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Intel Atom CPU Review

Intel and Declining Power Consumption

Power consumption and integrating a processor into portable or embedded devices have always caused problems for Intel, and this is not the first time the company has offered processors aimed at those uses. But the Atom is radically different in that it has a new architecture specially created to reduce power use.

A Short History: Before the Pentium-M

As far back as the 80386, Intel offered versions intended for low power and especially mobile use. The 80386EX, for example, had a chipset built into the CPU and consumed significantly less power than standard 386s. And low-power versions of the 486, the Pentium, and the Pentium II (the Dixon, with its 256 kB of built-in cache) were also offered. And yet in every case they essentially used a very similar (if not identical) architecture to the one used in the desktop version of the processor. In practice, these processors were efficient, but the difference between a standard version and a version for portable PCs remained slight.

The Pentium-M

Released in 2003, the Pentium-M was revolutionary in that it used a different architecture from that of the Pentium 4 and consumed much less power, while maintaining high performance. Yet it was still a derivative of the Pentium III, with the same faults, and the successive improvements to the Pentium-M (leading up to the Core 2 processors) have only increased power consumption. Intel has tried to come out with low-power processors (the A1x0, for example), but essentially they were slowed-down versions of the Pentium-M.

Atom Changes All of That

Atom is a different architecture in the sense that it was designed to reduce power consumption and that the processor uses a totally new design. It isn’t an adaptation of an earlier architecture. Concretely, Intel is now able to offer processors that consume very little power – the high-end Atoms consume less power than the (generally very slow) ULV versions of the standard architectures.

  • anonymous x
    wow, 107 on 3D mark06
    Reply
  • joefriday
    Celerons have significantly lower frequencies than Atom? umm...no. Only the ULV celeron M has a lower freqency. Modern notebooks start with Celerons at least 1.6GHz, more likely 1.86GHz, and are built on the much more modern Merom architecture, which have at least a 10% IPC advantage over the old Dothan architecture. No, atom is nowhere NEAR a modern Celeron in performance. Nice try though.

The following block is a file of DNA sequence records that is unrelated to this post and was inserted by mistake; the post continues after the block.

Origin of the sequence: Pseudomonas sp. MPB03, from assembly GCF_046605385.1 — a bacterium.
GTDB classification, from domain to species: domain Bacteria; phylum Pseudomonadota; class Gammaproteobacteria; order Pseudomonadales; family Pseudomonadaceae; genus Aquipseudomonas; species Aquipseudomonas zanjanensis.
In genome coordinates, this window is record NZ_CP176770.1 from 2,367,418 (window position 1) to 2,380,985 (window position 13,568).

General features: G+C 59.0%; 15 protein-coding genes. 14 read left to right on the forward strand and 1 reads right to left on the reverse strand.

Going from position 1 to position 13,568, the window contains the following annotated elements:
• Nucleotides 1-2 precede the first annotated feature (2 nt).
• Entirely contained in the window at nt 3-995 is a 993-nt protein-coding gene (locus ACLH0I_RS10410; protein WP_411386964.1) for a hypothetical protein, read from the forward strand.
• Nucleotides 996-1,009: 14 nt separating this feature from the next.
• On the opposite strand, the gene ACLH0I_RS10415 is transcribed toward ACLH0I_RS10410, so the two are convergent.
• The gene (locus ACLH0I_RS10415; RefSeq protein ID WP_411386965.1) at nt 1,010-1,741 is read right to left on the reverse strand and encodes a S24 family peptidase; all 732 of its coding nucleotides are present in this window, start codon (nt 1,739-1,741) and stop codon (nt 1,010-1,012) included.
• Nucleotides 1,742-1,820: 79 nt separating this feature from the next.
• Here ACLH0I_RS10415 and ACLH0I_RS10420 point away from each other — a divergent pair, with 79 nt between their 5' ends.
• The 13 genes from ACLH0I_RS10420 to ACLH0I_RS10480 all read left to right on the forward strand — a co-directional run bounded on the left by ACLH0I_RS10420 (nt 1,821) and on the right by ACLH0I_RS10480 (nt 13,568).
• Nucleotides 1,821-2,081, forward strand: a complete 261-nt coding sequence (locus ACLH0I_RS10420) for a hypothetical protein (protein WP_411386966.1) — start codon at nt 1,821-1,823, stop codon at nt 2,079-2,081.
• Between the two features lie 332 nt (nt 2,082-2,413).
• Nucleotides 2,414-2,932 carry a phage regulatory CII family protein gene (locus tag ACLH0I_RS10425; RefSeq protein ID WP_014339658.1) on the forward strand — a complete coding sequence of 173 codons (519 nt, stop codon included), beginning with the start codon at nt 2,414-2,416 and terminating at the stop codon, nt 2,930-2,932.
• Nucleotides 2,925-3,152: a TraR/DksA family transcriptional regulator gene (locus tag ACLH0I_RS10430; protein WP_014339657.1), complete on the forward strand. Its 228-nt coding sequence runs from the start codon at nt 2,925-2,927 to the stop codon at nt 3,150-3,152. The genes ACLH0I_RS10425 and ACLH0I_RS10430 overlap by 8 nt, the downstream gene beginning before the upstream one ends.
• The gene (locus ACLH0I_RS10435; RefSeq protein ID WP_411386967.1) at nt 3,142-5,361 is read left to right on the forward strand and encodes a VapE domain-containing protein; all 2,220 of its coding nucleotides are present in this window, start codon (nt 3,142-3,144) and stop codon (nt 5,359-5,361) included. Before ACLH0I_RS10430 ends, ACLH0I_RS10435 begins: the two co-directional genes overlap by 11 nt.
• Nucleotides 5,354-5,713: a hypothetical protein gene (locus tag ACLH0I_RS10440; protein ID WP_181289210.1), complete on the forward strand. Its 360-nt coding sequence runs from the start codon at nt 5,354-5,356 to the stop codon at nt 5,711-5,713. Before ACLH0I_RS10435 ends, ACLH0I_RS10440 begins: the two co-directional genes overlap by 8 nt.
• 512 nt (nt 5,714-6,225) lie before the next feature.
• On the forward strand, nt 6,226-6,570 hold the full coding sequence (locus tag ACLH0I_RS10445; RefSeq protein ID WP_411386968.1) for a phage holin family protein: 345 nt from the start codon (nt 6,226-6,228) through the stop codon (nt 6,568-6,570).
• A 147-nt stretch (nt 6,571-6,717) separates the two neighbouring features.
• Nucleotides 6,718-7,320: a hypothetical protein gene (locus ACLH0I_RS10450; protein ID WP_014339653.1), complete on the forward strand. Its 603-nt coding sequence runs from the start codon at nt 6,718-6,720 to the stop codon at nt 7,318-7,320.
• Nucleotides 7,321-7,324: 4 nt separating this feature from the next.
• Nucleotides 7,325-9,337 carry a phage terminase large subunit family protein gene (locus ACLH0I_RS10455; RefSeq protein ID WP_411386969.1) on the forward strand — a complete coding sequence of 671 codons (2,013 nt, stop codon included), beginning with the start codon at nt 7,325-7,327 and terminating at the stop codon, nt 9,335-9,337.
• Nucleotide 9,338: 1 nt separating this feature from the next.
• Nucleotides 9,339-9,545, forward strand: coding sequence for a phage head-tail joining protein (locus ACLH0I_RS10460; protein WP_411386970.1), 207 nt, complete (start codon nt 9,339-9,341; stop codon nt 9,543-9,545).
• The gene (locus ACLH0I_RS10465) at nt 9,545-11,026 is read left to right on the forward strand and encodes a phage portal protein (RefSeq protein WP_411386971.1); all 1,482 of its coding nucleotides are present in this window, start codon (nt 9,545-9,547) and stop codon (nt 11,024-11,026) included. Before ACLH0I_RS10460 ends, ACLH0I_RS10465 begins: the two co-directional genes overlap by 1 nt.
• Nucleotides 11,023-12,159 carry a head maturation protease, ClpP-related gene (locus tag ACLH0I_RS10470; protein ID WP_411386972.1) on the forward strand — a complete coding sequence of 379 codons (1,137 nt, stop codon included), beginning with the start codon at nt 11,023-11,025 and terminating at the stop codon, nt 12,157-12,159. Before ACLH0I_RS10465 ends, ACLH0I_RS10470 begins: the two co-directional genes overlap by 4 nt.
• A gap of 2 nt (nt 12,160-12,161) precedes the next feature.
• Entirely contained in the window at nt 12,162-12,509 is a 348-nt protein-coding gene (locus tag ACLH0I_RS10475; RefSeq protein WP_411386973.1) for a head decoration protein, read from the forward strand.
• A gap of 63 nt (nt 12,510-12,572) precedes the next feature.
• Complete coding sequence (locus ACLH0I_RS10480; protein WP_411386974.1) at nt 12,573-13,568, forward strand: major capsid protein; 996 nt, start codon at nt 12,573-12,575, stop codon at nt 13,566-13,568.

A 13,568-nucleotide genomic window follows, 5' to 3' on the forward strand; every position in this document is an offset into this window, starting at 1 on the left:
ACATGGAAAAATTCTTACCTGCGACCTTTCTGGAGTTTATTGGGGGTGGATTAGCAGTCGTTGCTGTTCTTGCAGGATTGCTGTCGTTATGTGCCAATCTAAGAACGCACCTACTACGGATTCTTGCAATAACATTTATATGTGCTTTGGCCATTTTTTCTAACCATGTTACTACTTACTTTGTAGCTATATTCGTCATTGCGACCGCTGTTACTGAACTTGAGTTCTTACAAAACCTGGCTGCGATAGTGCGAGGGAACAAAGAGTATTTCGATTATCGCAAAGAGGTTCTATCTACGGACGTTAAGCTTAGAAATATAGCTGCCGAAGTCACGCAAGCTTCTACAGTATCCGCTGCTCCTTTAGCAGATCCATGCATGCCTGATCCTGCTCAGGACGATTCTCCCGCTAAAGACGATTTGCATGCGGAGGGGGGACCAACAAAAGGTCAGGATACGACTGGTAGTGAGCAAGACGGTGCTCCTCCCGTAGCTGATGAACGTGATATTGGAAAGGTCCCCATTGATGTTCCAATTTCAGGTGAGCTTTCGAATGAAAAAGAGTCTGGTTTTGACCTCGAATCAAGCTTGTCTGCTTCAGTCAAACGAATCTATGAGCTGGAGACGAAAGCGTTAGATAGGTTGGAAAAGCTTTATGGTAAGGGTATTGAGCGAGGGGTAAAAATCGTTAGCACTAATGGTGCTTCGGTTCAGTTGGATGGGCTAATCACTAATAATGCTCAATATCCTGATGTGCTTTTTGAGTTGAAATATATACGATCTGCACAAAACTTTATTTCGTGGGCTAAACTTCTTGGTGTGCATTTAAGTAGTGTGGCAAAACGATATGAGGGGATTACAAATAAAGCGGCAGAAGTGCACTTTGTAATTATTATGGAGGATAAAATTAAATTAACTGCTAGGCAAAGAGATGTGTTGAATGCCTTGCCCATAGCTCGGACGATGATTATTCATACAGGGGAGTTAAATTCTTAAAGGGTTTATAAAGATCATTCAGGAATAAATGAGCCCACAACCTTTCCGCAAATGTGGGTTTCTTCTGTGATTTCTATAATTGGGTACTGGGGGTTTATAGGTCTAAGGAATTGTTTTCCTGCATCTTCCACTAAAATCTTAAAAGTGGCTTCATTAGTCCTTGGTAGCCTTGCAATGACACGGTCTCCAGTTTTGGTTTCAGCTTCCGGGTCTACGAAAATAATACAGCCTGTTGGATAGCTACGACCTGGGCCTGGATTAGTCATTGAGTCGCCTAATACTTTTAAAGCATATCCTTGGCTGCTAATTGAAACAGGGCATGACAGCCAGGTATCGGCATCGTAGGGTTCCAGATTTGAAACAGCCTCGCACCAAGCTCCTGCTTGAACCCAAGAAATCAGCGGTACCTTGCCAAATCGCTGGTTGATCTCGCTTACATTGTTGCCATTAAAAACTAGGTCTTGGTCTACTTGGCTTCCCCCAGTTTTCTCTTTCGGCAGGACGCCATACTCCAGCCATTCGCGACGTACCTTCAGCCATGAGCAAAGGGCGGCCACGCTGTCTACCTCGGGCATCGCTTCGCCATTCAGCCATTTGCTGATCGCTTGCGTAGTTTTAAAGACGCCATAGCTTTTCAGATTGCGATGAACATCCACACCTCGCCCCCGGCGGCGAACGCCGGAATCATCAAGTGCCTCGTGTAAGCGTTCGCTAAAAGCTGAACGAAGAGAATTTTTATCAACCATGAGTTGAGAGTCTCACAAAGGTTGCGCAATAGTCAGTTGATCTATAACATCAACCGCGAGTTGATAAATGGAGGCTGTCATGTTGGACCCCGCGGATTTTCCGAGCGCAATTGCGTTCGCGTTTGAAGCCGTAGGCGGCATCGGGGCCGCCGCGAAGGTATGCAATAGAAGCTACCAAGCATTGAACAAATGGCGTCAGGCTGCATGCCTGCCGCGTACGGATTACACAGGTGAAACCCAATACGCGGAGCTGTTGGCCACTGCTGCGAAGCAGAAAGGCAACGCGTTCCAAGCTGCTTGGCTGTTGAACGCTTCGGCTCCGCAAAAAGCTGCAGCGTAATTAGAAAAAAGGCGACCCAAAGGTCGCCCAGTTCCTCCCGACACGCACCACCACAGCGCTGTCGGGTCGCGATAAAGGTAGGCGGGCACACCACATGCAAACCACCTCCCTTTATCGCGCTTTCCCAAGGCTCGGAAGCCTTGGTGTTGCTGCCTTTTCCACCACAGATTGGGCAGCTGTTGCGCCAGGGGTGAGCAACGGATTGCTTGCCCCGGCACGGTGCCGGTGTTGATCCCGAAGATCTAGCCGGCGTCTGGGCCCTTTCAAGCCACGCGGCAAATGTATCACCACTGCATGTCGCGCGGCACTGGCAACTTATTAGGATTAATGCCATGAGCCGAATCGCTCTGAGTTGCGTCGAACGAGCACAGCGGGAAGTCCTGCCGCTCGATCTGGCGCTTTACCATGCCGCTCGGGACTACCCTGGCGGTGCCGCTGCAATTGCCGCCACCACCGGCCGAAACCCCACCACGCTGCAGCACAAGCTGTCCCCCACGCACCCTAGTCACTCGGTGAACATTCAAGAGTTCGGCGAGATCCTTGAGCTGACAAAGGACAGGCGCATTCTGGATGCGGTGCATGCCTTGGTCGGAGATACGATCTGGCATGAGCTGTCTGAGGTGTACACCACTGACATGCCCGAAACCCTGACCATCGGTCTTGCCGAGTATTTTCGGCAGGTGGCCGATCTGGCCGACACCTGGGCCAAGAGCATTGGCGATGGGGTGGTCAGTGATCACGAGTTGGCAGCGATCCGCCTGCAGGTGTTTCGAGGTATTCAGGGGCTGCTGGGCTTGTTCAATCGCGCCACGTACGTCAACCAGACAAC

Reply
  • joefriday
    Also, Why not have a Celeron 420 by now? Are you telling me that THG, with all its money, can't budget in a $30 CPU for comparative testing?
    Reply
  • joefriday
    After reviewing the article, I can say I'm thoroughly unimpressed with the Atom platform (at least the current desktop derivative). If anyone can remember, THG did a $300 PC build using now ancient Celeron Ds and AMD Semprons. One thing that I find amazing, is that those old rigs both use LESS power than this Atom desktop rig.
    http://www.tomshardware.com/reviews/the-300-pc,1546-10.html

    Reply
  • randomizer
    Don't you people understand that Atom is not a desktop processor? You can't compare its performance to a desktop processor fairly because that's not what it is designed for.
    Reply
  • joefriday
    This Atom CPU is on a desktop board. That means it's fair game, especially when the processors being compared are also comparable in price.
    Reply
  • randomizer
    It's on a desktop board, woopdedoo. If you could get your mobile phone processor to run on a desktop board would you compare it to an E2160?
    Reply
  • joefriday
    Who cares what the Atom CPU is SUPPOSED to be. It is right now, in this review, on a desktop-oriented package, built to compete with low power consumption desktop computers. It fails miserably in that regard, as it is neither low power consumption, nor competitive. In your ridiculous example, if I had a mobile phone processor on a desktop board, and it ended up consuming more power than an E2160/motherboard combo that costs the same amount of money, all the while performing much worse than the e2160, I would call the mobile phone cpu on a desktop motherboard either A FAILURE or AMD. Take your pick.
    Reply
  • apaige
    So, for the Intel Atom, you do use an updated version of Sandra, but not for the Phenom. You compare it to the VIA C7, a 3 year-old CPU, but not the VIA Nano, which will be available in the same timeframe as the Atom. You don't provide graphics for power consumption, despite the Atom being designed for low power consumption; surprise, the old C7-M system draws less power.

    Biased much?
    Reply
  • Not sure that Nano's are really available yet, still a newer mini-itx based C7 (say EPIA-M700) would have been better, since you would be looking at even less power than the one used and the VX800 will end up used with the Nano. The D201DLY would have been good to compare to, would also give some idea how the Atom would go paired with SiS chipsets.
    Reply